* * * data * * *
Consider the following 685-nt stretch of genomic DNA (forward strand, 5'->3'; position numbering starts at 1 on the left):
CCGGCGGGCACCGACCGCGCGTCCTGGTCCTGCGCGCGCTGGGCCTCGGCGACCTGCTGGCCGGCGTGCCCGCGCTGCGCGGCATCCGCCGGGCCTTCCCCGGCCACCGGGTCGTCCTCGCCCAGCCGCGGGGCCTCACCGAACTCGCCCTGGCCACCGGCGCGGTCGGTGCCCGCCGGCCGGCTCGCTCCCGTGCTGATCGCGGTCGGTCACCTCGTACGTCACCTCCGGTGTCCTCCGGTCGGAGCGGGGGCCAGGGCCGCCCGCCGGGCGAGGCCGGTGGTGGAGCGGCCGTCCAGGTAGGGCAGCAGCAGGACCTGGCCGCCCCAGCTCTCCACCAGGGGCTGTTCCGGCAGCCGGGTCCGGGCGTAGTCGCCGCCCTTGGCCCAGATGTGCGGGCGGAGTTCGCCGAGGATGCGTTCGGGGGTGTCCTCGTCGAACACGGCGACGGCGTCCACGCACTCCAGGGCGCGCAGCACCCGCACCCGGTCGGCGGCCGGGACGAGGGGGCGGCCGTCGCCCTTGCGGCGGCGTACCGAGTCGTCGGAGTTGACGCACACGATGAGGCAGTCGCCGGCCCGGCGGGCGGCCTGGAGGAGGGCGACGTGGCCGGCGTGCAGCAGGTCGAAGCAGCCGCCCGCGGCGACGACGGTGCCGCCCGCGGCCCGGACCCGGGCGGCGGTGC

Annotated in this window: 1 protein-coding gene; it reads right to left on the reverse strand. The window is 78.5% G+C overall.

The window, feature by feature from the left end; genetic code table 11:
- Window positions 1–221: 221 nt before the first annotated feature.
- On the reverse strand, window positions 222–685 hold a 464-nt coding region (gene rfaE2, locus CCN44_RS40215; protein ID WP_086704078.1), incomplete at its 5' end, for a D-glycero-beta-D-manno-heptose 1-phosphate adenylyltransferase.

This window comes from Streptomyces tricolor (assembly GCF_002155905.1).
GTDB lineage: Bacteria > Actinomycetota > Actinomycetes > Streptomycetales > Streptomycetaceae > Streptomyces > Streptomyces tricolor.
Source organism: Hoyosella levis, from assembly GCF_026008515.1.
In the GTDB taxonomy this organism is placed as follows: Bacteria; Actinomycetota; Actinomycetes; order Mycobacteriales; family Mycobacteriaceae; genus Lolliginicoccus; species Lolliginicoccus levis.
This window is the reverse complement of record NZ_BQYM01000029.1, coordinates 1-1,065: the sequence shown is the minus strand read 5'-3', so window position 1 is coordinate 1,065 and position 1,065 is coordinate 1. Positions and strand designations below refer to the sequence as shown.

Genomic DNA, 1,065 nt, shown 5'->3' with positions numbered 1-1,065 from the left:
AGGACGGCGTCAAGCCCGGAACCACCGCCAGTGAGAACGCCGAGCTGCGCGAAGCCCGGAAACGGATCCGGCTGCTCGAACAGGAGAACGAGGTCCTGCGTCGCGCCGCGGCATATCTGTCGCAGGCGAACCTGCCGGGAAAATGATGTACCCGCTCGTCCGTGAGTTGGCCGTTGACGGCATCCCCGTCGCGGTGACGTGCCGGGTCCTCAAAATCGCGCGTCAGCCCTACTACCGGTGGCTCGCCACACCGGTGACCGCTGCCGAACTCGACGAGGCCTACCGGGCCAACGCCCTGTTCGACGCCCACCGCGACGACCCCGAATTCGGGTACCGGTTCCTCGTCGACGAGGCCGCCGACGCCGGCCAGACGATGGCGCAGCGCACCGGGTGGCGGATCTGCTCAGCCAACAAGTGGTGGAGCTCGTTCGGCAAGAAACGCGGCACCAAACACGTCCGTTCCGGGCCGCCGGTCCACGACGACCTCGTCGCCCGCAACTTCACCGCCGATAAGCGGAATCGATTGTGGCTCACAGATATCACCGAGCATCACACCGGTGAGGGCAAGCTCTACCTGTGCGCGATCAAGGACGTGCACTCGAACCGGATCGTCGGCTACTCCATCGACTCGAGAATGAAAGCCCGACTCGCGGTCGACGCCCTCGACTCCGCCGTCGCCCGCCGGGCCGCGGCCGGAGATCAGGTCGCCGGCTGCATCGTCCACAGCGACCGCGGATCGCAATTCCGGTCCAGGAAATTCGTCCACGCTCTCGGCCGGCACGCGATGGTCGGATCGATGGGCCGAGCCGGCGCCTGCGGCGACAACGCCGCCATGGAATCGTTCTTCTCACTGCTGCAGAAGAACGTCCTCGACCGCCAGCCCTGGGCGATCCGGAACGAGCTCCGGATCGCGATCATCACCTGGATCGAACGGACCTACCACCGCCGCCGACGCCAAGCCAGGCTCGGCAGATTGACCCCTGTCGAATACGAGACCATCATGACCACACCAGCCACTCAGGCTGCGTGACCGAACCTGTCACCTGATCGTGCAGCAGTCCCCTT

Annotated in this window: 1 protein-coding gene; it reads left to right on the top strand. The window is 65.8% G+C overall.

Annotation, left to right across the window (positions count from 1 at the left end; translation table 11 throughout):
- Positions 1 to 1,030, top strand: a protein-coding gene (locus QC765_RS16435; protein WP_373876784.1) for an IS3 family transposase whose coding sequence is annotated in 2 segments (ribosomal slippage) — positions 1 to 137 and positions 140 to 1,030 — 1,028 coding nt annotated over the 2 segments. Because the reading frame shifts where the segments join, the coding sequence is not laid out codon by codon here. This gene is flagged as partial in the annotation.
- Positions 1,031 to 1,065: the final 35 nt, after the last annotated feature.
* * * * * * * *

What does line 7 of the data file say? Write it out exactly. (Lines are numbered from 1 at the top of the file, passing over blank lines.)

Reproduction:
This window comes from Streptomyces tricolor (assembly GCF_002155905.1).